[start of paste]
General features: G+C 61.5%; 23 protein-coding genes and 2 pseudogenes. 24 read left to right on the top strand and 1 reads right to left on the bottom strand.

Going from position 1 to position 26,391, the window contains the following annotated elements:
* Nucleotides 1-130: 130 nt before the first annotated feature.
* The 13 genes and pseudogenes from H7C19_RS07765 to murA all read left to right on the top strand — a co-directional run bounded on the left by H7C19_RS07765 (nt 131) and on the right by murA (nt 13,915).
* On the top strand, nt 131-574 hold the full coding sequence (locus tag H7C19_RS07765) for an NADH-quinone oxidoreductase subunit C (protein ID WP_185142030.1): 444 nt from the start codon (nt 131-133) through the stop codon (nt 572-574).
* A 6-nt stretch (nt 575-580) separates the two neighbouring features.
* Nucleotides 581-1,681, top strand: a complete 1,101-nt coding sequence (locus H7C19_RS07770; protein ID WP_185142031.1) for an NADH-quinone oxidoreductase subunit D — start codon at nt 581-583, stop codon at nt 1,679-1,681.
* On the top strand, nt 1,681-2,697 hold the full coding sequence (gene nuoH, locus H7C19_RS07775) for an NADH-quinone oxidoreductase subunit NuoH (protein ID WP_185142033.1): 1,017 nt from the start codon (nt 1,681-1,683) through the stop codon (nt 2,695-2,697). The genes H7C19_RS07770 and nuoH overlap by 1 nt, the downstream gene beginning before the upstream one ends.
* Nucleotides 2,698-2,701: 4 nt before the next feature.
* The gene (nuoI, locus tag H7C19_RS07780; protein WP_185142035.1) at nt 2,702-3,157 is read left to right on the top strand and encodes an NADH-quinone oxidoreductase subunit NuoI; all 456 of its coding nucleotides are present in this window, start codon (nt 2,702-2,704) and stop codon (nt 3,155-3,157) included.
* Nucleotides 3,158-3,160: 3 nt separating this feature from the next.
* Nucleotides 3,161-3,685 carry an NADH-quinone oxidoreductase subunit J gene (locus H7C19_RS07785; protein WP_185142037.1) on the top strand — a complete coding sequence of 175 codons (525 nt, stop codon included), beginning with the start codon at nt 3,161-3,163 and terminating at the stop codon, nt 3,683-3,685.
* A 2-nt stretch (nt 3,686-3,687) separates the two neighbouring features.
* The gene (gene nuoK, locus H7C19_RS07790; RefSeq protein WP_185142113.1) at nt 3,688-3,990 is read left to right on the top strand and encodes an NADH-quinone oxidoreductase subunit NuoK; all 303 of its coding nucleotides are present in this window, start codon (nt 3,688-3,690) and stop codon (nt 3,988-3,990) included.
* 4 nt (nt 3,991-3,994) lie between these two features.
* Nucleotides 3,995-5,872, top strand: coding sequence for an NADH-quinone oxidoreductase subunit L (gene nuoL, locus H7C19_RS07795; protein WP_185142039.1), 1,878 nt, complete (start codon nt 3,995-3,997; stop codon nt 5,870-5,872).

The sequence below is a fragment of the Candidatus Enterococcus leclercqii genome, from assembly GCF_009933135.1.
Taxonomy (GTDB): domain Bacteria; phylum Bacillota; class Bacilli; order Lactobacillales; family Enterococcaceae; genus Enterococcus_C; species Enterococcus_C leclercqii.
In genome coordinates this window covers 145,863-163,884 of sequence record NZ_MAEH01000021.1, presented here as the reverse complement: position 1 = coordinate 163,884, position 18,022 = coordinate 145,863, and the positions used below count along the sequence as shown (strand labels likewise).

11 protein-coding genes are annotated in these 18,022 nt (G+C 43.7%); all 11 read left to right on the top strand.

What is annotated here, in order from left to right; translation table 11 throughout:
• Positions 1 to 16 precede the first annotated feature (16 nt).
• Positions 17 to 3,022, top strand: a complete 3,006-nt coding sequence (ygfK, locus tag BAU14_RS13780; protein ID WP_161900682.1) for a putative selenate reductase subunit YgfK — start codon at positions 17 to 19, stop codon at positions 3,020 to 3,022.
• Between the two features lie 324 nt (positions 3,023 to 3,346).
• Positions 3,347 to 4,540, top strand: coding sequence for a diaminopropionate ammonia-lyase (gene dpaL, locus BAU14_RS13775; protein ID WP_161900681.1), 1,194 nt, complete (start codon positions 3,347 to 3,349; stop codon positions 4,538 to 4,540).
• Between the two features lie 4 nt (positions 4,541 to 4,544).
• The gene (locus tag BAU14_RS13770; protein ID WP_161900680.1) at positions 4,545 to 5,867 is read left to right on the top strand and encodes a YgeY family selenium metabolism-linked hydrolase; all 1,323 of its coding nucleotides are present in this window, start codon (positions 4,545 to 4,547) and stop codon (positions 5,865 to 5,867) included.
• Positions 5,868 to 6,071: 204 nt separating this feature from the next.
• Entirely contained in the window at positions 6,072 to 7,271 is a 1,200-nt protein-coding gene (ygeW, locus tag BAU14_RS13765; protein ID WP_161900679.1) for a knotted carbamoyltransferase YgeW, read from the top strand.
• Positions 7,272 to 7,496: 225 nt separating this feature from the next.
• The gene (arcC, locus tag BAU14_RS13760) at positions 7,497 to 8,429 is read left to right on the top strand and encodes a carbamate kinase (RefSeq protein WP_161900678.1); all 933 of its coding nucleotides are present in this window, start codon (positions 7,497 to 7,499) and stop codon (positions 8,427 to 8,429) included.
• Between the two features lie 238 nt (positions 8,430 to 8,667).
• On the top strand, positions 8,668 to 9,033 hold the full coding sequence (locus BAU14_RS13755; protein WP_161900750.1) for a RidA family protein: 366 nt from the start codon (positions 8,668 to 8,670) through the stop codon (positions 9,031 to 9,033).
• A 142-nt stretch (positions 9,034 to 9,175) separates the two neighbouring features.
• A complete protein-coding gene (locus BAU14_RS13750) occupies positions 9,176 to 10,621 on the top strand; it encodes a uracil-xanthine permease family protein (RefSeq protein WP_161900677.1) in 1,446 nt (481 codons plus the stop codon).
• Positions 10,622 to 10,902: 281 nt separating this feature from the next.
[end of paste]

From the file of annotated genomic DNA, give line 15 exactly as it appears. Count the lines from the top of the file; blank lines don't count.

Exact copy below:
* 4 nt (nt 3,991-3,994) lie between these two features.